With regards to overcrowding, the spring months are commonly most problematic due to the combined presence of tourists, residents and day visitors. In the peak summer months, many residents move out of the city, thus ‘freeing’ up space for tourists. The fact that the tourist season has been prolonged in recent years, to mitigate overcrowding or to stimulate more economic opportunities, has meant that the sense of crowdedness now is observed nearly year-round. This has further contributed to residents’ sense of touristification and the feeling that the local identity of the city is lost. While issues with overcrowding and tourists’ behavior historically have been most noticeable around tourist hotspots, interviewees noted that even in crowded cities, it was fairly easy to find streets where hardly any tourists ventured. Rather than absolute visitor numbers, they argued that concerns were most pronounced with rapid relative and/or unexpected growth. This can be observed in newly developing tourist areas, which receive relatively few tourists, but often have limited tourist facilities and a residential population that is neither used to nor desires tourism growth. Without sufficient consultation, growth here can cause problems. The advent of Instagram and other social media has meant that unplanned tourism to these locations can increase (e.g., if they are mentioned by a popular influencer). In addition, sea and river cruise tourism is seen as a (potential) problem in cities like Amsterdam, Barcelona, Bruges, Copenhagen, Lisbon, Salzburg and Tallinn, as it causes large numbers of people to venture into the cities at set times, thus clogging up the city. Findings like this confirm criticisms on using carrying capacity as an ‘objective’ means for measuring tourism impacts and serve as a point of caution for city authorities that seek to manage tourism by spreading visitors in time or place or seek cruise tourism growth.
Whereas overcrowding can at least to an extent be monitored and measured objectively, it is more difficult to measure the impact of the inappropriate behavior of tourists. Here, individual excesses can have a strong impact on long-term perceptions, even when objective disruption levels remain the same or decrease. One resident shared that she was aware that she lived in a tourist area, and knew that this would give some disturbance, but seeing someone urinate against her house decreased her tolerance of tourism and increased her awareness of tourism annoyances. Another example is the so-called beer-bike—a multipassenger human-powered vehicle, equipped with a beer tap—which has become a symbol for overtourism, even in cities where they are rarely seen. The advent of social media has made it easier to share these sentiments and bring opponents together, frustrating policymakers, who note that relatively insignificant issues are blown out of proportion due to a combination of social media and a willing press. Residential action groups, on the other hand, note that their misgivings were previously ignored by laissez-faire governments and that these developments have merely helped to redress the balance.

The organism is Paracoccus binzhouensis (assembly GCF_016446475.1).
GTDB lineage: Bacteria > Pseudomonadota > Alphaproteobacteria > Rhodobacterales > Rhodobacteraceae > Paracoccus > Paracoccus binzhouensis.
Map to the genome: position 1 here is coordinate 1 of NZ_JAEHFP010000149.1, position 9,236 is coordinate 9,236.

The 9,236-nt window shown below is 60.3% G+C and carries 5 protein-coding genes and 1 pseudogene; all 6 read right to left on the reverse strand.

Physical touristification of city centers and other tourist areas is related mostly to the changing retail landscape, which increasingly gets tailored to fun-shopping and food consumption rather than local shops. The impact of AirBnB and similar accommodation providers can be seen as a new and slightly different form of touristification. Although private house rental has a long history, internet providers such as AirBnB have caused an explosive growth of such accommodation offerings. Contrary to other forms of physical touristification, AirBnB and similar providers impact neighborhoods throughout the city, leading to a displacement of people rather than services. In addition, residents complain about noise, but also a more general sense of insecurity as they never are quite certain who inhabits these rented properties.
The fact that the increase of visitors to a city puts more pressure on the local environment (e.g., waste and water management) was mentioned only by a limited number of interviewees. The issues that were mentioned relate mostly to local environmental issues that are already problematic. For example, a lack of water is already a problem in Barcelona in summer, yet it is exacerbated by tourists who use a disproportionate amount of it. An exception here is the air pollution caused by cruises, which was seen as a pure tourism problem. Long-term global issues like climate change were not so much related to overtourism, suggesting that it is related predominantly to a city context.